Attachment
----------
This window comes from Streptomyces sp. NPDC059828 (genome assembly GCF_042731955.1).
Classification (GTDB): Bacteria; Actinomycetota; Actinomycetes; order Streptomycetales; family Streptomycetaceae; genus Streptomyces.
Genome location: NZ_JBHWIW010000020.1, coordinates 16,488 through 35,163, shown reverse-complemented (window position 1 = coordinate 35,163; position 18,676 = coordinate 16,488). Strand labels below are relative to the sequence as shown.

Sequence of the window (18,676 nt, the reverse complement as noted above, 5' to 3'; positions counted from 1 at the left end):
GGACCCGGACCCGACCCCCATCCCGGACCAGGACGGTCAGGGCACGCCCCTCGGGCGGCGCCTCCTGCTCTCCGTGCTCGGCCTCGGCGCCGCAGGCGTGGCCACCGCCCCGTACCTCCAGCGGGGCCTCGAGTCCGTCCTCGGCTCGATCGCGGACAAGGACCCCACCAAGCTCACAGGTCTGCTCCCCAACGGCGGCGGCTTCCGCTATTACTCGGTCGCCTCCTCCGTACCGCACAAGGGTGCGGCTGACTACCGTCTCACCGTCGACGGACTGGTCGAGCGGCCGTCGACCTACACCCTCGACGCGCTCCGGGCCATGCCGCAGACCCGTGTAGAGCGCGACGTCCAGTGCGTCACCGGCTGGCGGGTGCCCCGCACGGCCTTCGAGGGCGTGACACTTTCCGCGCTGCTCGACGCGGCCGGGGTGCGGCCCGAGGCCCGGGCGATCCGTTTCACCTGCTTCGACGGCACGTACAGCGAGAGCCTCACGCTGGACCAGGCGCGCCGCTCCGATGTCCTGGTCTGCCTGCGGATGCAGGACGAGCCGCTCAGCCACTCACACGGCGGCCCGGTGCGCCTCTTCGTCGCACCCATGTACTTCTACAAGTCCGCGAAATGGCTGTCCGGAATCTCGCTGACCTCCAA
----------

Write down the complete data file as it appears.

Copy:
This window comes from Streptomyces sp. NPDC059828 (genome assembly GCF_042731955.1).
Classification (GTDB): Bacteria; Actinomycetota; Actinomycetes; order Streptomycetales; family Streptomycetaceae; genus Streptomyces.
Genome location: NZ_JBHWIW010000020.1, coordinates 16,488 through 35,163, shown reverse-complemented (window position 1 = coordinate 35,163; position 18,676 = coordinate 16,488). Strand labels below are relative to the sequence as shown.

Sequence of the window (18,676 nt, the reverse complement as noted above, 5' to 3'; positions counted from 1 at the left end):
GGACCCGGACCCGACCCCCATCCCGGACCAGGACGGTCAGGGCACGCCCCTCGGGCGGCGCCTCCTGCTCTCCGTGCTCGGCCTCGGCGCCGCAGGCGTGGCCACCGCCCCGTACCTCCAGCGGGGCCTCGAGTCCGTCCTCGGCTCGATCGCGGACAAGGACCCCACCAAGCTCACAGGTCTGCTCCCCAACGGCGGCGGCTTCCGCTATTACTCGGTCGCCTCCTCCGTACCGCACAAGGGTGCGGCTGACTACCGTCTCACCGTCGACGGACTGGTCGAGCGGCCGTCGACCTACACCCTCGACGCGCTCCGGGCCATGCCGCAGACCCGTGTAGAGCGCGACGTCCAGTGCGTCACCGGCTGGCGGGTGCCCCGCACGGCCTTCGAGGGCGTGACACTTTCCGCGCTGCTCGACGCGGCCGGGGTGCGGCCCGAGGCCCGGGCGATCCGTTTCACCTGCTTCGACGGCACGTACAGCGAGAGCCTCACGCTGGACCAGGCGCGCCGCTCCGATGTCCTGGTCTGCCTGCGGATGCAGGACGAGCCGCTCAGCCACTCACACGGCGGCCCGGTGCGCCTCTTCGTCGCACCCATGTACTTCTACAAGTCCGCGAAATGGCTGTCCGGAATCTCGCTGACCTCCAA